lakelouisechatBefore saying good-bye to Banff, I have one last bucket list item. I adore skating for miles on Canada’s frozen rivers and lakes and was devastated that the temperate weather forced most to close. Someone tips me off that Lake Louise (about 10 minutes from the ski area) is still open so I stop to rent skates at the Fairmont Chateau Lake Louise and sadly discovered they, too have succumbed.

I pout, gaze out upon the still-frozen-yet-not-frozen-enough-to-skate-on-it ice and see legions of people hiking and skating across. With the backdrop of Victoria Glacier beckoning, I mindlessly follow the legions of people making their pilgrimage to Mecca, a glacial landscape of remarkable beauty. It isn’t until I am almost across the lake that I realize their final destination is a crystal-blue waterfall that marks the trailhead of the Plain of Six Glaciers leading to the Lake Agnes Tea House in the summer.

Some ridiculous fools are sliding down the snowfield in front of waterfall so I ridiculously start hiking the glassy trail to join them, fall after my third step and determine this wasn’t the kind of ice adventure I am looking for.

After all, there’s always next year.

When you go:

For more information on purchasing a tri-area lift ticket go to SkiBig3, the official website for ski vacations and passes in Banff, Canada.

For additional lodging information and rates, go to Canadian Rocky Mountain Resorts.

Thanks to Travel Alberta for hosting. All photographs, opinions and childhood memories are my own.

Buttermilk’s smooth, smooth ride for families

Making music at Buttermilk

Breaking news: Buttermilk, the easiest of Aspen/Snowmass’ four mountains, is my new top choice for best Colorado resort for young families. Not only did they open a 7,500-square foot state-of-the-art children’s center with many nooks, crannies, hideouts, jungle gyms, rope bridges and a lookout tower, but the ski school and wide-open terrain were top-notch.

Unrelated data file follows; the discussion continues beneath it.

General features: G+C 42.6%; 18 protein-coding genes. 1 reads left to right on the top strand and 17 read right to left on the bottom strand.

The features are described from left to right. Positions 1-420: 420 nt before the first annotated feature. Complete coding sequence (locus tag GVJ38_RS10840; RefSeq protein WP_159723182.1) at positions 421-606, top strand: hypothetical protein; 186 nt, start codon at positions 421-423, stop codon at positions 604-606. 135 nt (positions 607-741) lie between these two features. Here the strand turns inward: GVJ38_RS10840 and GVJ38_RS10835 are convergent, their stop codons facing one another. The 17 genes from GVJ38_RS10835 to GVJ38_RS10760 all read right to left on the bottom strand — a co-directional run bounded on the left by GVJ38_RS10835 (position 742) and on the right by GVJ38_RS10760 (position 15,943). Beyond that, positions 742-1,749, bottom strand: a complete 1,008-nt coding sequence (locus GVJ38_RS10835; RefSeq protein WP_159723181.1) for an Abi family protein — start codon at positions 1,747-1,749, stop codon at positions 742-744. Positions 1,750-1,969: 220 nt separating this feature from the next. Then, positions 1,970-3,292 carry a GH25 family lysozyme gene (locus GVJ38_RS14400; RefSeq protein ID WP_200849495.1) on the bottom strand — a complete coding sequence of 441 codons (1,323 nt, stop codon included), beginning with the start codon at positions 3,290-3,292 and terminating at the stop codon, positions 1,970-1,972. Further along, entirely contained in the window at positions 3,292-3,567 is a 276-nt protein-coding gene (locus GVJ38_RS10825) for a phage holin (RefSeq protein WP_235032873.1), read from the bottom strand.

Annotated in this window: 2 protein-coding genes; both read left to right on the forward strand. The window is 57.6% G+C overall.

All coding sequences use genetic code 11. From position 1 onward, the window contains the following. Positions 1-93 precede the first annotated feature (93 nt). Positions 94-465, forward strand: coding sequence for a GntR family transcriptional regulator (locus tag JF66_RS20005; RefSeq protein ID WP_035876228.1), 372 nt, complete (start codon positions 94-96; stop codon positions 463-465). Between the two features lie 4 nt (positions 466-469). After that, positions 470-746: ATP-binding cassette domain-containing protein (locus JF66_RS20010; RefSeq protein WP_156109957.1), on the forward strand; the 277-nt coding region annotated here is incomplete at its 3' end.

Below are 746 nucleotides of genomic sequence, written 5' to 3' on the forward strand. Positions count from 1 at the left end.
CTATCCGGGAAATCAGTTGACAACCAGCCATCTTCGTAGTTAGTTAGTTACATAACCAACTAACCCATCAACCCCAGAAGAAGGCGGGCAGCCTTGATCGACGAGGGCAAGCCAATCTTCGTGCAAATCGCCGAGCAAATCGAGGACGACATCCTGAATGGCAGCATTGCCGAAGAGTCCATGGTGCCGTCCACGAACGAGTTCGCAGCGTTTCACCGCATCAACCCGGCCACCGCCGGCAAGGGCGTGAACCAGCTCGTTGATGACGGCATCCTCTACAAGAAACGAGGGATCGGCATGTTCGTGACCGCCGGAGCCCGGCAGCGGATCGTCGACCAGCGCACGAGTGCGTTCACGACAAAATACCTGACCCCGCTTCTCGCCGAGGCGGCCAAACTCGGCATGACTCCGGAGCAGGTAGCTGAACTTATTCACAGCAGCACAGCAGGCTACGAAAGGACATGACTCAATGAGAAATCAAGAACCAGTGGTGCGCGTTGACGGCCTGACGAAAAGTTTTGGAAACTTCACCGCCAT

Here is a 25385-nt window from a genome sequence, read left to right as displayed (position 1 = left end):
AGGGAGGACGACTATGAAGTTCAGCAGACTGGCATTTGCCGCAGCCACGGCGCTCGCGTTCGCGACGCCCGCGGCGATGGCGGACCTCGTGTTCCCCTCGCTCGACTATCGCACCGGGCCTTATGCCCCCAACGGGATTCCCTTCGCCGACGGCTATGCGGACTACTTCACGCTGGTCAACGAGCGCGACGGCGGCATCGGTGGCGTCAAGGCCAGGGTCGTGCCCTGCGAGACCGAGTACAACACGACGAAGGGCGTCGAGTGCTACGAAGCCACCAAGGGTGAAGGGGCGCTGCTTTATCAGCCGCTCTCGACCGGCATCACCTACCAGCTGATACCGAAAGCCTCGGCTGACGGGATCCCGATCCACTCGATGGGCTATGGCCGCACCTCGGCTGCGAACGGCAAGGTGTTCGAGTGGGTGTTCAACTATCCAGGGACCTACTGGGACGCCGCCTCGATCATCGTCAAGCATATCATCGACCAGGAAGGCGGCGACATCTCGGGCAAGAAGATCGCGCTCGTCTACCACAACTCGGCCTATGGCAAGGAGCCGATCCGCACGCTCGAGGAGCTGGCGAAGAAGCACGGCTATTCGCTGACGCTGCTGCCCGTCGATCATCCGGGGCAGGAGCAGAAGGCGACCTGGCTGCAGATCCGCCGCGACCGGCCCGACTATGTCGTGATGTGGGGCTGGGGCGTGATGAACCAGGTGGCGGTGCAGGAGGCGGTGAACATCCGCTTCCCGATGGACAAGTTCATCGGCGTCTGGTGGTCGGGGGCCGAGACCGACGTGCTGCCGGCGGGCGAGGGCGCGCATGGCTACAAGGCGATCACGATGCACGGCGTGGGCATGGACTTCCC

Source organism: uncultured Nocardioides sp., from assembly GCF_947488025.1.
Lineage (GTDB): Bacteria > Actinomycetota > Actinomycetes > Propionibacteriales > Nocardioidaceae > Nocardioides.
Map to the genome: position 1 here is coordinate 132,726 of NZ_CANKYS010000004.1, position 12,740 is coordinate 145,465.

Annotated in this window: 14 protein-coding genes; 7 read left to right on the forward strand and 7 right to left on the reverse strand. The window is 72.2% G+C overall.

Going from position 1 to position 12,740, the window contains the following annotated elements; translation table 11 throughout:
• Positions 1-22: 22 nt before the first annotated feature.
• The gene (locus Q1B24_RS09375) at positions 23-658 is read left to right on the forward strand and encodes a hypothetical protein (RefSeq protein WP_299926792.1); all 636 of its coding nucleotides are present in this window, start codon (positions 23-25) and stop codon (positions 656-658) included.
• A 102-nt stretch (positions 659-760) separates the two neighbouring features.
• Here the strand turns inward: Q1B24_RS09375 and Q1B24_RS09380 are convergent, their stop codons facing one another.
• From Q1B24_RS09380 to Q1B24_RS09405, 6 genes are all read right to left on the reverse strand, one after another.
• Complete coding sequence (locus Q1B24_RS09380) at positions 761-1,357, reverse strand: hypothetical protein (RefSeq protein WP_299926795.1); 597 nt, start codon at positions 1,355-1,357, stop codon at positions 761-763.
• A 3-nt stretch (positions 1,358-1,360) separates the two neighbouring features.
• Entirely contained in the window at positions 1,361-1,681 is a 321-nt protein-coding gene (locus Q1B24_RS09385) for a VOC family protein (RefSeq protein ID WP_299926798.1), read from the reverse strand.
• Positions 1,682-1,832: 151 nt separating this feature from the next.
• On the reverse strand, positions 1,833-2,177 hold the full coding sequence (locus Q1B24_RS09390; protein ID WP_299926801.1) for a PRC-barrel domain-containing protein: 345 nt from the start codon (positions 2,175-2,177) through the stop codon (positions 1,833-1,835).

I also learned that just one day can make all the difference.

When we were at Snowmass the previous day, conditions were fine yet not optimal due to the lack of snow. However, the heavens didst open and we were blessed with glorious powder at Buttermilk.

The Grownups at Play

The mountain’s seven lifts and 43 trailers are predominantly rated for beginners and intermediates, and even the black diamond (advanced) runs weren’t very extreme so I worried we might get a bit bored until the snow hit. Then it was love at first white as Jamie and I had our best ski day of the season. Because the mountain is geared to less extreme types, the more difficult terrain was a ghost town and we had a powder-perfect playground all to ourselves that morning. If you’ve never skied fresh powder, it’s like floating on a very cold, glorious cloud.